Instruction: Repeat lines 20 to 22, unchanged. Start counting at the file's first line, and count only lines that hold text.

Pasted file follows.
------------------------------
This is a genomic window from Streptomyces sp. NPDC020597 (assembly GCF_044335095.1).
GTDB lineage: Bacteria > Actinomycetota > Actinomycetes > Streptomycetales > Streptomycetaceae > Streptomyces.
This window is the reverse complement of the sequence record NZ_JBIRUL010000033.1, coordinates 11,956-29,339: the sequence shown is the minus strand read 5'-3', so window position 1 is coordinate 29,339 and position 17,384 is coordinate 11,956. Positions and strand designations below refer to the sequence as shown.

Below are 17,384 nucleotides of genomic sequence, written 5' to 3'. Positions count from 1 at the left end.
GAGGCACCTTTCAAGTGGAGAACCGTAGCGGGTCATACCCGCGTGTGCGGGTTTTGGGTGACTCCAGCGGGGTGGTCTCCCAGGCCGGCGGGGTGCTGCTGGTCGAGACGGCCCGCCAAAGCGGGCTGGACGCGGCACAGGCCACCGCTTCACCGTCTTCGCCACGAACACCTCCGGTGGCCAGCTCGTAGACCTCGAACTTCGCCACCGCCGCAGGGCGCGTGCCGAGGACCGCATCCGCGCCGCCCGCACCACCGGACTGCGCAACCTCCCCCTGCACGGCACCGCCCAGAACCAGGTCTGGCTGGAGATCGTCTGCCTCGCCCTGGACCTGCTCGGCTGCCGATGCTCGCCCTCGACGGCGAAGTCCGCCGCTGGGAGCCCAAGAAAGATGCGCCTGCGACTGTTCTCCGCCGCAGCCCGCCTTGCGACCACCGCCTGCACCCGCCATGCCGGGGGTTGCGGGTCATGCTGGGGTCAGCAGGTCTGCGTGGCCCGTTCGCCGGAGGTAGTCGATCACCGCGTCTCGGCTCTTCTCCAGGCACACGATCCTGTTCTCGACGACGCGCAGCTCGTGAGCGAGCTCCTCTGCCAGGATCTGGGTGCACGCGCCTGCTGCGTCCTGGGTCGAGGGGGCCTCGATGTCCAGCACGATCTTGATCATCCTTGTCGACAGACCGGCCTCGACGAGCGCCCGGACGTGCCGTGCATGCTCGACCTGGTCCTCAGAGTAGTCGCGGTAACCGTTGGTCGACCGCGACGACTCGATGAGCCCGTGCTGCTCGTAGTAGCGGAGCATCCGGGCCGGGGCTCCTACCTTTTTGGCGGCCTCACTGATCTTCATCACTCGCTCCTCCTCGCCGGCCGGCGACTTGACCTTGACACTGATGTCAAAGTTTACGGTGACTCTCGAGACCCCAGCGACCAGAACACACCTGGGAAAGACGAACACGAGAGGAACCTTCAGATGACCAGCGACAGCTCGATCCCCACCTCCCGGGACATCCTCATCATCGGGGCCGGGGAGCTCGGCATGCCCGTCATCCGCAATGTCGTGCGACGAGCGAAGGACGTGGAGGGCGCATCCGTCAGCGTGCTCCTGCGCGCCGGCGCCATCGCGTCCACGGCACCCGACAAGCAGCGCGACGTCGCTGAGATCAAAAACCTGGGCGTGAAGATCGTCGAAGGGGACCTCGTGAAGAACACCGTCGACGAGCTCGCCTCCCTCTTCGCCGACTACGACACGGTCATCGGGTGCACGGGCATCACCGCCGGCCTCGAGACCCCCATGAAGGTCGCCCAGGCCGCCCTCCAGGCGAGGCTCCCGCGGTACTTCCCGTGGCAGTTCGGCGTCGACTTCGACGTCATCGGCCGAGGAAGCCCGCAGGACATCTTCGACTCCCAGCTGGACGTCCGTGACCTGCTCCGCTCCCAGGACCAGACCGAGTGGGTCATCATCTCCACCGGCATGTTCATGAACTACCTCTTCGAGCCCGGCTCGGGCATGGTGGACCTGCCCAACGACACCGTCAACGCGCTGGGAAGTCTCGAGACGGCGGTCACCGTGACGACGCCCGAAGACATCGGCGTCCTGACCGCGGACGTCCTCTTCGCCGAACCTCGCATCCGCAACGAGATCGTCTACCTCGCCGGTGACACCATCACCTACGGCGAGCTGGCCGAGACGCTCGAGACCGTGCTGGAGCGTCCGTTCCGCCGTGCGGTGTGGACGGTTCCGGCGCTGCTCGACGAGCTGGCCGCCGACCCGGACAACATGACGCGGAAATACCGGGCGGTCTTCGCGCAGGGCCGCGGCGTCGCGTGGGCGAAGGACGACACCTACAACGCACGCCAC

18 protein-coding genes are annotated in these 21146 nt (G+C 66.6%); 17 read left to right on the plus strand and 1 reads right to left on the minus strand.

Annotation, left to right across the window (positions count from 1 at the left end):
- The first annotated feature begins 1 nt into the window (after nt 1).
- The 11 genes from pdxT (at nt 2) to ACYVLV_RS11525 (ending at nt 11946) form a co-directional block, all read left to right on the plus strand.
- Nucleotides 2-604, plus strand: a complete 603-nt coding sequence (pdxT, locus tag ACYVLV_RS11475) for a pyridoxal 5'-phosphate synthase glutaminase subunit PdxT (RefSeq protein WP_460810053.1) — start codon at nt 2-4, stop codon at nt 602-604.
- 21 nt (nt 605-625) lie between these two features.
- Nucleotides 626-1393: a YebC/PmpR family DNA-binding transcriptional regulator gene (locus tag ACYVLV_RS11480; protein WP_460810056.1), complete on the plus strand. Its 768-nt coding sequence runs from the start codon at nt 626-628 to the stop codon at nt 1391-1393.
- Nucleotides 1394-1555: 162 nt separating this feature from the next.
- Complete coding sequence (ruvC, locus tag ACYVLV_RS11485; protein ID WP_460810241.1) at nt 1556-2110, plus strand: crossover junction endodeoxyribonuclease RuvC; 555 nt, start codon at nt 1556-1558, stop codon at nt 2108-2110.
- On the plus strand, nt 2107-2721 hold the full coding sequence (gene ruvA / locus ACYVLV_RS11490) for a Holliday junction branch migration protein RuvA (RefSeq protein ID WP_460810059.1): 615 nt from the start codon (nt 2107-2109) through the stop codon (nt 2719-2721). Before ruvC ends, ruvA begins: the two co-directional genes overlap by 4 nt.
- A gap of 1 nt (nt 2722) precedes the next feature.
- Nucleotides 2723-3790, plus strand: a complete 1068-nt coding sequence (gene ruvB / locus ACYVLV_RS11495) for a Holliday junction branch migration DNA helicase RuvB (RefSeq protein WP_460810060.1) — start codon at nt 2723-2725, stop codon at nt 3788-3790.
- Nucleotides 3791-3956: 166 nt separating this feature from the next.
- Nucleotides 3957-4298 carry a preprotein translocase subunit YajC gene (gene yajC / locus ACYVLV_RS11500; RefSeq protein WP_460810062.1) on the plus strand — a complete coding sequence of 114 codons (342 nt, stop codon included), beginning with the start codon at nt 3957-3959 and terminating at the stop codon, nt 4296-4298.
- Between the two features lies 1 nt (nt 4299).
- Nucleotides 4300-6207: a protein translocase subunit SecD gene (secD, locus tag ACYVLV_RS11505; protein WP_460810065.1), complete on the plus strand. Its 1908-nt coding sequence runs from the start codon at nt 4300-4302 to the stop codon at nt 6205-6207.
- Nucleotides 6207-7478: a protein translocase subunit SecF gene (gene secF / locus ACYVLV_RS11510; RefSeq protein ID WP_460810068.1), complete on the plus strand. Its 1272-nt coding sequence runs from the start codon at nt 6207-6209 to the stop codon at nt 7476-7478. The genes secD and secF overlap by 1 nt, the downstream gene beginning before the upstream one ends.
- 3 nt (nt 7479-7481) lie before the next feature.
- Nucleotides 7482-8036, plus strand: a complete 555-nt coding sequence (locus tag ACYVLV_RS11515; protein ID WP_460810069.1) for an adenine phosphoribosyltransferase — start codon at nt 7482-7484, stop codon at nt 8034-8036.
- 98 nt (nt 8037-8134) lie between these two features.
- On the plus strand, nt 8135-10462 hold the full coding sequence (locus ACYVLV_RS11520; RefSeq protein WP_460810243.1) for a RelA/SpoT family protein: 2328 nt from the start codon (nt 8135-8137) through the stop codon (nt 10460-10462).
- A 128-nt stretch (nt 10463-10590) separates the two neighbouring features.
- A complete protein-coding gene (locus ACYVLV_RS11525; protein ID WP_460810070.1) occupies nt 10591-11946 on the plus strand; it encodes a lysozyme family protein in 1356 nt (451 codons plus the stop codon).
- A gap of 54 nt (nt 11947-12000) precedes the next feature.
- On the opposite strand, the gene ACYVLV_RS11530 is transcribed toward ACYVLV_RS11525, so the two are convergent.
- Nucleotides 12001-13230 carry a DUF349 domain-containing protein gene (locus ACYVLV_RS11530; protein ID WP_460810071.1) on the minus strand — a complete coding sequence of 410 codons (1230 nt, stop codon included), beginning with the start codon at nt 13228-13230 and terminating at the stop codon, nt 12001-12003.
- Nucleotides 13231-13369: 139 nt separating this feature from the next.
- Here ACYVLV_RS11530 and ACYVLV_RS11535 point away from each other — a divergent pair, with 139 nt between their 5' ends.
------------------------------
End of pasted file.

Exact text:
- Between the two features lies 1 nt (nt 4299).
- Nucleotides 4300-6207: a protein translocase subunit SecD gene (secD, locus tag ACYVLV_RS11505; protein WP_460810065.1), complete on the plus strand. Its 1908-nt coding sequence runs from the start codon at nt 4300-4302 to the stop codon at nt 6205-6207.
- Nucleotides 6207-7478: a protein translocase subunit SecF gene (gene secF / locus ACYVLV_RS11510; RefSeq protein ID WP_460810068.1), complete on the plus strand. Its 1272-nt coding sequence runs from the start codon at nt 6207-6209 to the stop codon at nt 7476-7478. The genes secD and secF overlap by 1 nt, the downstream gene beginning before the upstream one ends.